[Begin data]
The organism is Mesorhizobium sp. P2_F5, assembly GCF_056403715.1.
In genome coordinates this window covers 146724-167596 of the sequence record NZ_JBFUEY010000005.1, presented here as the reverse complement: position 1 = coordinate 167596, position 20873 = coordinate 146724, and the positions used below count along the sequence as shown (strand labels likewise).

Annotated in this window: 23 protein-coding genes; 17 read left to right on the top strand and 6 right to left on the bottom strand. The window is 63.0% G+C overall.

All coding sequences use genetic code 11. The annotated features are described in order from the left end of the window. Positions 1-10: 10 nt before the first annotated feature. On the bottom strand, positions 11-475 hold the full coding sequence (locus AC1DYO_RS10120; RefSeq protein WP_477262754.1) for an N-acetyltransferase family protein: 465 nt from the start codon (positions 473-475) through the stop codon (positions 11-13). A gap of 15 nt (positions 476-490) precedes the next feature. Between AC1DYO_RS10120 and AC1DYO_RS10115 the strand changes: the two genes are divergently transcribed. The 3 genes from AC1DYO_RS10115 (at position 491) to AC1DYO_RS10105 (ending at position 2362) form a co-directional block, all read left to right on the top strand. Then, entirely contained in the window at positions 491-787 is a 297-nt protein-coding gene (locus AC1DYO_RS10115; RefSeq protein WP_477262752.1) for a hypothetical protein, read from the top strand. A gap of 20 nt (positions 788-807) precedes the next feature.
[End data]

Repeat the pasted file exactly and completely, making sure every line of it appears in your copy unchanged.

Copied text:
The organism is Mesorhizobium sp. P2_F5, assembly GCF_056403715.1.
In genome coordinates this window covers 146724-167596 of the sequence record NZ_JBFUEY010000005.1, presented here as the reverse complement: position 1 = coordinate 167596, position 20873 = coordinate 146724, and the positions used below count along the sequence as shown (strand labels likewise).

Annotated in this window: 23 protein-coding genes; 17 read left to right on the top strand and 6 right to left on the bottom strand. The window is 63.0% G+C overall.

All coding sequences use genetic code 11. The annotated features are described in order from the left end of the window. Positions 1-10: 10 nt before the first annotated feature. On the bottom strand, positions 11-475 hold the full coding sequence (locus AC1DYO_RS10120; RefSeq protein WP_477262754.1) for an N-acetyltransferase family protein: 465 nt from the start codon (positions 473-475) through the stop codon (positions 11-13). A gap of 15 nt (positions 476-490) precedes the next feature. Between AC1DYO_RS10120 and AC1DYO_RS10115 the strand changes: the two genes are divergently transcribed. The 3 genes from AC1DYO_RS10115 (at position 491) to AC1DYO_RS10105 (ending at position 2362) form a co-directional block, all read left to right on the top strand. Then, entirely contained in the window at positions 491-787 is a 297-nt protein-coding gene (locus AC1DYO_RS10115; RefSeq protein WP_477262752.1) for a hypothetical protein, read from the top strand. A gap of 20 nt (positions 788-807) precedes the next feature.